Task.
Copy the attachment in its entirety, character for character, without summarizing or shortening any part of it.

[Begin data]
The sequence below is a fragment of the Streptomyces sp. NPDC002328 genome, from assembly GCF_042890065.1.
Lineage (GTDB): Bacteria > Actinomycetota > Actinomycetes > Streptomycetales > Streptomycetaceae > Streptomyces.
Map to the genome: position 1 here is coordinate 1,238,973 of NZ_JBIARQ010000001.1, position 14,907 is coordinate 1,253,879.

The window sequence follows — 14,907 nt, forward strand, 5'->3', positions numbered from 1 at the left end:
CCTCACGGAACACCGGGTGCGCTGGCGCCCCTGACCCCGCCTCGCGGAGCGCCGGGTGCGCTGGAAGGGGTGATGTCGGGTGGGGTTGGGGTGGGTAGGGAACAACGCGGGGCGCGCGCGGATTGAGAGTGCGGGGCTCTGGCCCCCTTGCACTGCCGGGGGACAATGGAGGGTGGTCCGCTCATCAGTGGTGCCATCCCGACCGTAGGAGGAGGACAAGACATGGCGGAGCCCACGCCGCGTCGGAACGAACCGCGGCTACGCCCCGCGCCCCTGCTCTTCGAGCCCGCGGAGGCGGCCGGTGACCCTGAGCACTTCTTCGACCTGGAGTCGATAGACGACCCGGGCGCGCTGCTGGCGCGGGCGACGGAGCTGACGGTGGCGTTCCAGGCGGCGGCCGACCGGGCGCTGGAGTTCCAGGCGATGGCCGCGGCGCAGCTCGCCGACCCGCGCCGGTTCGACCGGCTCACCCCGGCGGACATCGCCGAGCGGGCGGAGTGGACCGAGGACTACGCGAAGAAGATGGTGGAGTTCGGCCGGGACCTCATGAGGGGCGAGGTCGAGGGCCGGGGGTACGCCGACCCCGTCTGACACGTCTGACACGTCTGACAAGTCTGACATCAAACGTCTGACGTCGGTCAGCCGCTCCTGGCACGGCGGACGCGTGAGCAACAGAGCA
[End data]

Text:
The sequence below is a fragment of the Streptomyces sp. NPDC002328 genome, from assembly GCF_042890065.1.
Lineage (GTDB): Bacteria > Actinomycetota > Actinomycetes > Streptomycetales > Streptomycetaceae > Streptomyces.
Map to the genome: position 1 here is coordinate 1,238,973 of NZ_JBIARQ010000001.1, position 14,907 is coordinate 1,253,879.

The window sequence follows — 14,907 nt, forward strand, 5'->3', positions numbered from 1 at the left end:
CCTCACGGAACACCGGGTGCGCTGGCGCCCCTGACCCCGCCTCGCGGAGCGCCGGGTGCGCTGGAAGGGGTGATGTCGGGTGGGGTTGGGGTGGGTAGGGAACAACGCGGGGCGCGCGCGGATTGAGAGTGCGGGGCTCTGGCCCCCTTGCACTGCCGGGGGACAATGGAGGGTGGTCCGCTCATCAGTGGTGCCATCCCGACCGTAGGAGGAGGACAAGACATGGCGGAGCCCACGCCGCGTCGGAACGAACCGCGGCTACGCCCCGCGCCCCTGCTCTTCGAGCCCGCGGAGGCGGCCGGTGACCCTGAGCACTTCTTCGACCTGGAGTCGATAGACGACCCGGGCGCGCTGCTGGCGCGGGCGACGGAGCTGACGGTGGCGTTCCAGGCGGCGGCCGACCGGGCGCTGGAGTTCCAGGCGATGGCCGCGGCGCAGCTCGCCGACCCGCGCCGGTTCGACCGGCTCACCCCGGCGGACATCGCCGAGCGGGCGGAGTGGACCGAGGACTACGCGAAGAAGATGGTGGAGTTCGGCCGGGACCTCATGAGGGGCGAGGTCGAGGGCCGGGGGTACGCCGACCCCGTCTGACACGTCTGACACGTCTGACAAGTCTGACATCAAACGTCTGACGTCGGTCAGCCGCTCCTGGCACGGCGGACGCGTGAGCAACAGAGCA